From school districts to workplaces to restaurants, Iowans across the state are shutting their doors and keeping to themselves to mitigate the spread of COVID-19. But for inmates in Iowa’s jail and prisons, social distancing is not an option.
The close quarters and transient influx of new people behind bars creates a precarious situation where a highly contagious virus like COVID-19 could spread and expose not only inmates but also the general public.
To mitigate a possible outbreak and create more room in Iowa’s overcrowded prisons, the Iowa Department of Corrections plans to expedite the release of about 700 inmates who were already determined eligible for release by the Iowa Board of Parole.
Beth Skinner is the director of the Iowa Department of Corrections. (Photo by: Iowa Department of Corrections.
“We’re trying to be more efficient in our area and free up some space,” said Beth Skinner, director of the Iowa Department of Corrections.
By accelerating the release wait list, more beds will open up, which can allow the correctional facility to move inmates more easily if an outbreak does occur in a prison. Iowa’s eight prisons are already about 23% overcrowded, according to the Iowa Department of Corrections daily statistics.
But releasing people without offering them a place to go doesn’t help either, Skinner said. She said they’re working to ensure all parolees have a place to stay once they return to their communities.
“It has to be a suitable, safe place,” Skinner said.
Prisoners medically screened before intake or release
Beyond accelerating the release of people, the Iowa Department of Corrections is also medically screening all new inmates and people who are released from their facilities, Skinner said.
On average, 500 new inmates are transferred to the prisons on a monthly basis, Skinner said.
Correctional workers will take their temperatures and give them medical questionnaires to fill out. Because symptoms of COVID-19 may not immediately show, new inmates are automatically quarantined for 14 days.
Visitations are also temporarily suspended to mitigate the spread of COVID-19, but the department is examining reducing the costs of mail and phone calls, Skinner said.
Inmates and correctional officers have access to soap and water and employees are also provided hand sanitizer.
A “huge piece” in preventing outbreaks will be COVID-19 tests, however, Skinner said. Each correctional facility will receive five to six tests, which can help them evaluate people who may have symptoms and quarantine them.
“We get the people who have the flu. What’s different with this one is the unknown,” Skinner said.
ACLU: Iowa should do more to reduce prison population
But an Iowa civil rights group believes the state should go even further to reduce the density of the prison population and mitigate the spread of COVID-19.
ACLU of Iowa is calling for comprehensive changes to law enforcement and correctional facilities practices.
Veronica Fowler, spokesperson for ACLU of Iowa, said limiting arrests and releasing more people not only protects the jail and prison populations, but also the general public who may be exposed to COVID-19 by a correctional officer.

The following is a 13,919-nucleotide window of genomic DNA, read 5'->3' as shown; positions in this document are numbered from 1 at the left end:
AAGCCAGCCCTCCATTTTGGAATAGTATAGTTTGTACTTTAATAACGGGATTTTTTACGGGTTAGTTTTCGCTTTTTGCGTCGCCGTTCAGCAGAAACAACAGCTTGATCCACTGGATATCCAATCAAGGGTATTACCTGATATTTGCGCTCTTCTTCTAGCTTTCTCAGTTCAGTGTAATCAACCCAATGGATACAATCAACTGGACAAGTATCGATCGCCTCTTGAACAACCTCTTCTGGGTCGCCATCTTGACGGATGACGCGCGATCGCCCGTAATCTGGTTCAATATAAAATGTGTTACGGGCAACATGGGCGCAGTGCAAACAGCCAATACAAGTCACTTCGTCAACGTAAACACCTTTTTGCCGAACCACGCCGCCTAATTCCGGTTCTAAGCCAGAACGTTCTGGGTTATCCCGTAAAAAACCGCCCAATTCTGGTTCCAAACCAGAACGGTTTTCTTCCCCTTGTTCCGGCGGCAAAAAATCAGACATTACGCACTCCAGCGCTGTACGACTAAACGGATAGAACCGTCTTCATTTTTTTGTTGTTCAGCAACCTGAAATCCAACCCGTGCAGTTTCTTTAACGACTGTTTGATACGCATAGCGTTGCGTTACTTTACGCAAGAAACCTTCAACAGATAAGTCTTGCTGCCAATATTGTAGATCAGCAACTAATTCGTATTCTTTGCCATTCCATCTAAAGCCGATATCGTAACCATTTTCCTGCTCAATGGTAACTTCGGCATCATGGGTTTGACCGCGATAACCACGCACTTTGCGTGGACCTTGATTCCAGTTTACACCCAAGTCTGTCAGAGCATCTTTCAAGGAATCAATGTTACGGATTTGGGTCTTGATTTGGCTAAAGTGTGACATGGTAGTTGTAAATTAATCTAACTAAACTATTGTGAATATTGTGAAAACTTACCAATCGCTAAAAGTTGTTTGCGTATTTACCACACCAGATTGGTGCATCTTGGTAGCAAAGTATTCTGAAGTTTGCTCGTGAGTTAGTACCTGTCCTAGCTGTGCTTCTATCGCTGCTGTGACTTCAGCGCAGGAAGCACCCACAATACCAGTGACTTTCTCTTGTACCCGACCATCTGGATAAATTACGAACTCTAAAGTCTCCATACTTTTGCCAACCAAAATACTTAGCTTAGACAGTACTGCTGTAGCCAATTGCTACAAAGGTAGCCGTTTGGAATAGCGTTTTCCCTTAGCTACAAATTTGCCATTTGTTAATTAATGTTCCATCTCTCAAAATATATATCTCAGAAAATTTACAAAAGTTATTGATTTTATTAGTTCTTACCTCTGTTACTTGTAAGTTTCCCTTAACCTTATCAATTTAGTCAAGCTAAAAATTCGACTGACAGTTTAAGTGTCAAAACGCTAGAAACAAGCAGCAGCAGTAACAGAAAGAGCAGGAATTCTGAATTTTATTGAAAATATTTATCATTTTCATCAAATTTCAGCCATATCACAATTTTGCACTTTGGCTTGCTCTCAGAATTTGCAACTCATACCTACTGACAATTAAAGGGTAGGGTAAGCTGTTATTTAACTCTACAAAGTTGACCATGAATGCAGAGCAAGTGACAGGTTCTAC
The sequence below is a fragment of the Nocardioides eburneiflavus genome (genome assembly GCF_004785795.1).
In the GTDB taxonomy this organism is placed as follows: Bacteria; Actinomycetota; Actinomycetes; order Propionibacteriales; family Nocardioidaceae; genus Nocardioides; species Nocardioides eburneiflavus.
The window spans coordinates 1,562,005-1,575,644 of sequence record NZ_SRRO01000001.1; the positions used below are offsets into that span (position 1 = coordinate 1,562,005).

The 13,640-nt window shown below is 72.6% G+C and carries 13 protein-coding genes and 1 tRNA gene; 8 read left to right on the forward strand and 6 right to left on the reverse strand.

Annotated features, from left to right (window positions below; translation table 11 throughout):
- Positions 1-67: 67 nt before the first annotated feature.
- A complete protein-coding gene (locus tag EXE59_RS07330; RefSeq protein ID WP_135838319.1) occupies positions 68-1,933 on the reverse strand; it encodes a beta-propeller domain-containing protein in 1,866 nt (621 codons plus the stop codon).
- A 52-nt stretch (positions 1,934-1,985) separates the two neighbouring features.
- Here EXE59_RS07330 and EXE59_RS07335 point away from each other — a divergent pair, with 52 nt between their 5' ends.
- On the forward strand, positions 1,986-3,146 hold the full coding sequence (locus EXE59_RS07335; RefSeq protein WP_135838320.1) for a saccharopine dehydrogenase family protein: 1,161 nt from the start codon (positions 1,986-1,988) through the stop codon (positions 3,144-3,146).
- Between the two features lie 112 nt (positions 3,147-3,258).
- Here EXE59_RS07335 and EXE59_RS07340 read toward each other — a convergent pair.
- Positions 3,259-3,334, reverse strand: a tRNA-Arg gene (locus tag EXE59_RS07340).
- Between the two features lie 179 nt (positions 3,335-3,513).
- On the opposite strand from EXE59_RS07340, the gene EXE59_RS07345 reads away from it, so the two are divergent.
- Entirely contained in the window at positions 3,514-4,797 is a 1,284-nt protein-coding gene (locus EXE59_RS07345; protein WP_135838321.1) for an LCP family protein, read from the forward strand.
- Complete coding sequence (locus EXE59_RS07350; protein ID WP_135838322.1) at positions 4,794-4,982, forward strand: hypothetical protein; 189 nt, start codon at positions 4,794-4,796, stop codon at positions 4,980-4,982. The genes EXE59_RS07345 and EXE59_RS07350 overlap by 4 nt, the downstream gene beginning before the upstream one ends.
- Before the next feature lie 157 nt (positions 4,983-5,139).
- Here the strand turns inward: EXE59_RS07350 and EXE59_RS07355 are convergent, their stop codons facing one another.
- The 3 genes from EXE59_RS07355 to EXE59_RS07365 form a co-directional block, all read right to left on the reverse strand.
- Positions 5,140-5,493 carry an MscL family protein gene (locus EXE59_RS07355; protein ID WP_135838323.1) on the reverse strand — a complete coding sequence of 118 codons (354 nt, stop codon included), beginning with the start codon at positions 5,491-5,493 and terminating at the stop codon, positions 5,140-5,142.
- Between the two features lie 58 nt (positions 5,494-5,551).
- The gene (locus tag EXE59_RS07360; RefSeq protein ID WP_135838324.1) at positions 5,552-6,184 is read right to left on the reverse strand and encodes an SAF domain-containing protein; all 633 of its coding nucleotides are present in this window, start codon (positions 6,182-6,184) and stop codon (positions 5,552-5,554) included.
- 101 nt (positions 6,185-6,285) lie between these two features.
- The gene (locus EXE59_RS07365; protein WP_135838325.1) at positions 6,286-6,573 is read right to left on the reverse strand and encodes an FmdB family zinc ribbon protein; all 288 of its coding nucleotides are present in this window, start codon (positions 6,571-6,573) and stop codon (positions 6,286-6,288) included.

“We have in any one day about 16,000 people, essentially behind bars,” Fowler said of Iowa’s prisons and jails. “That is the equivalent of Clive or Boone or Oskaloosa. We’re not talking about tiny little populations.”
The organization is calling for limiting the number of arrests, people in county jails and number of people being held on pretrial detention. Additionally, the group is asking the state to commute people with medical conditions who would have been released in the next two years and commuting people who were scheduled to be released in a year.
Another concern is an order from the Iowa Supreme Court, Fowler said.
On March 14, the Iowa Supreme Court ordered all criminal jury trials be postponed until April 20. Fowler said that could result in some inmates staying behind bars longer than necessary.
Fowler said ACLU plans to send a letter to the governor and state officials detailing their requests.
“If all these people get sick, that’s a health crisis that overwhelms the system,” Fowler said.
In Johnson County, 37 inmates were being held in the county jail. The county has the highest rate of COVID-19 with 22 confirmed cases so far. The facility was originally built to house 46 inmates, but by double-bunking inmates, it can hold 92, according to The Gazette.
No plans for early release from expanded Polk County jail
At the Polk County Jail, there are no plans to expedite the release of prisoners, said Lt. Heath Osberg of the Polk County Sheriff’s Office.
In 2008, Polk County finished construction on a new jail facility that holds 1,500 inmate beds and is tripled in size from the previous jail.
Because of the larger size, Osberg, said there is not overcrowding in the jail. Around 749 inmates were being held in the jail as of Friday afternoon.
The difference between jails and prisons, however, is the more transient flow of people coming in and out.
Between Wednesday and Thursday, 24 inmates were booked into Polk County Jail, according to its website. Eleven of those detained have already been released.
Osberg said inmates who are brought into the facility are getting their temperatures checked and filling out medical questionnaires.
He said any changes in the release of inmates would have to come from county attorneys and Iowa courts.
Fowler said she hopes state officials stay aware of Iowa’s jailed population, particularly people who can’t afford to pay bond and those with health conditions that make them more vulnerable to COVID-19.
“The bottom line is that we already have an over-incarceration problem in our country and our state,” Fowler said.